Many learning strategies include setting goals. There's lofty goals like winning an international piano competition and landing a full-time University teaching gig in 7 years. Or one might look more at the short term. A piano major at the beginning of a university semester might set the goal of performing a senior recital in 8 months time with a certain set of repertoire. Then working backwards, they decide what progress needs to be made and at what point in time.
I did this with preparation of my Choosing Joy Recital. A few months out, I decided how many complete run-throughs from memory I'd like to do in the weeks leading up to the first performance. I decided which pieces or even which sections of pieces would be most difficult to memorize. I decided where the most pressing technical challenges were and I made set goals of when to manage these goals. I thought intently about how much time I needed to solve the most difficult sections, but also how I could spread these out so that any one or two weeks wouldn't feel overwhelmed with work.
In the end, I had a week by week list, and in some cases, day by day breakdowns, of what practice accomplishments I needed to make. And I didn't follow any of it.
Really by the second week, I was off track. Inevitably something got in the way, and probably something legitimate. I didn't practice when I wanted to, I didn't get done all that I wanted, and soon my schedule was worthless.
This article helps explain why. It states what's perhaps on obvious trap (but one we always fall into) which is that unreasonable goals are so easy to make. You can decide on a goal to become a millionaire in 5 years, even break it down into smaller savings goals of $30,000 every two months, you're still probably not any closer to reaching your goal.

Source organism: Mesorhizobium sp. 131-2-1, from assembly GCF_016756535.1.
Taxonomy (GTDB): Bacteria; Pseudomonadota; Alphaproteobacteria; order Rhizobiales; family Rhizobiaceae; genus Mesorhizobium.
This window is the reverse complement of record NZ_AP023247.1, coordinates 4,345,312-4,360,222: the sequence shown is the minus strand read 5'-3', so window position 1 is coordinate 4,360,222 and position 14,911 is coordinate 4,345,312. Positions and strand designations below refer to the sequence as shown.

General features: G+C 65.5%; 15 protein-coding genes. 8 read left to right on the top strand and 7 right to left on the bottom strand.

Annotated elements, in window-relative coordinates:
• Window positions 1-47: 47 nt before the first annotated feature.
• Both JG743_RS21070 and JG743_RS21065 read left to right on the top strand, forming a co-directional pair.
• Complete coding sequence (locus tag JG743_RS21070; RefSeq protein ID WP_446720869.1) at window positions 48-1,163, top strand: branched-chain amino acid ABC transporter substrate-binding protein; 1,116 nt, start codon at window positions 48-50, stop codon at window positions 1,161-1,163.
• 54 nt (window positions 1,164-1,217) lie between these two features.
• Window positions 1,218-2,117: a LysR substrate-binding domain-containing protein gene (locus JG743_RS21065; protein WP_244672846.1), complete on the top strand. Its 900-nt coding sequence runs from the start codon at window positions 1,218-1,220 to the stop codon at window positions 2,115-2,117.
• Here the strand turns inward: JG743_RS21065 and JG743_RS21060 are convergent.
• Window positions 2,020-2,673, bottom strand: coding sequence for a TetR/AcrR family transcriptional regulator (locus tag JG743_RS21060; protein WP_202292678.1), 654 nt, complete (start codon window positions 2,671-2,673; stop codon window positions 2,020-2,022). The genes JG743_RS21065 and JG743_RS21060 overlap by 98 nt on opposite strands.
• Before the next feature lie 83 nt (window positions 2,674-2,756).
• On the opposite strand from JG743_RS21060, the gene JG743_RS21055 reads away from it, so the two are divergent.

I'm lucky that my failure to reach my goals never made me unhappy. In fact, while perhaps a little behind, I was well prepared for my recital, and it went off rather well. This is likely because I followed the suggestions in this article, namely that I set rules, and enjoyed the process.
I'm very keen on a keeping a set schedule (I'll probably write about some of my routines in a future post). As I prepared this program, I had set days and hours that I practiced. I tested myself regularly (see Monday's post), and I adopted daily or weekly goals based on those results.
The work got done, and I enjoyed myself. I didn't feel guilty about not setting an arbitrary schedule which had no flexibility for life to get in the way. The older and more advanced a performer you become, the better to trust your instincts. Have deadlines, and have routines in which the work can get done. Work, and let the results happen on a smaller scale.
"Modern performers seem to regard their performances as texts rather than acts, and to prepare for them with the same goal as present-day textual editors: to clear away accretions. Not that this is not a laudable and necessary step; but what is an ultimate step for an editor should be only a first step for a performer, as the very temporal relationship between the functions of editing and performing already suggests." -Richard Taruskin, Text and Act